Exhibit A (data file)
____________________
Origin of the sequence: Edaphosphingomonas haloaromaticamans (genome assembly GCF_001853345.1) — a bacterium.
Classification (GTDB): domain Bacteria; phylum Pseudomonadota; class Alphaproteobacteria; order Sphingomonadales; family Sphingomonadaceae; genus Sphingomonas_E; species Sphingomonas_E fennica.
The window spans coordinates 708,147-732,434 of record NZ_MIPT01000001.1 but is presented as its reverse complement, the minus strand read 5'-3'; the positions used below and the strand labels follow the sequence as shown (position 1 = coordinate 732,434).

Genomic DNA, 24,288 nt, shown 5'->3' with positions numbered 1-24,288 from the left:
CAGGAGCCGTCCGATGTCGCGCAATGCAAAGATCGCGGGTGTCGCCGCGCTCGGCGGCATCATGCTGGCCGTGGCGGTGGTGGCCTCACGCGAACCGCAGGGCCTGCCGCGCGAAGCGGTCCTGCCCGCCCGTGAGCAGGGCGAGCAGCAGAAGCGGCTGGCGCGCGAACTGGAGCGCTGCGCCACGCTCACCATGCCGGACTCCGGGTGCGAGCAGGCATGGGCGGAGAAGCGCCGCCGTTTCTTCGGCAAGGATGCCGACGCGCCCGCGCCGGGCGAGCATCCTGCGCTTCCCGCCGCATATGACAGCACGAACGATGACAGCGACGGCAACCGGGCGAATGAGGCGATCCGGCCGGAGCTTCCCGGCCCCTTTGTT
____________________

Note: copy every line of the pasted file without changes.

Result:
Origin of the sequence: Edaphosphingomonas haloaromaticamans (genome assembly GCF_001853345.1) — a bacterium.
Classification (GTDB): domain Bacteria; phylum Pseudomonadota; class Alphaproteobacteria; order Sphingomonadales; family Sphingomonadaceae; genus Sphingomonas_E; species Sphingomonas_E fennica.
The window spans coordinates 708,147-732,434 of record NZ_MIPT01000001.1 but is presented as its reverse complement, the minus strand read 5'-3'; the positions used below and the strand labels follow the sequence as shown (position 1 = coordinate 732,434).

Genomic DNA, 24,288 nt, shown 5'->3' with positions numbered 1-24,288 from the left:
CAGGAGCCGTCCGATGTCGCGCAATGCAAAGATCGCGGGTGTCGCCGCGCTCGGCGGCATCATGCTGGCCGTGGCGGTGGTGGCCTCACGCGAACCGCAGGGCCTGCCGCGCGAAGCGGTCCTGCCCGCCCGTGAGCAGGGCGAGCAGCAGAAGCGGCTGGCGCGCGAACTGGAGCGCTGCGCCACGCTCACCATGCCGGACTCCGGGTGCGAGCAGGCATGGGCGGAGAAGCGCCGCCGTTTCTTCGGCAAGGATGCCGACGCGCCCGCGCCGGGCGAGCATCCTGCGCTTCCCGCCGCATATGACAGCACGAACGATGACAGCGACGGCAACCGGGCGAATGAGGCGATCCGGCCGGAGCTTCCCGGCCCCTTTGTT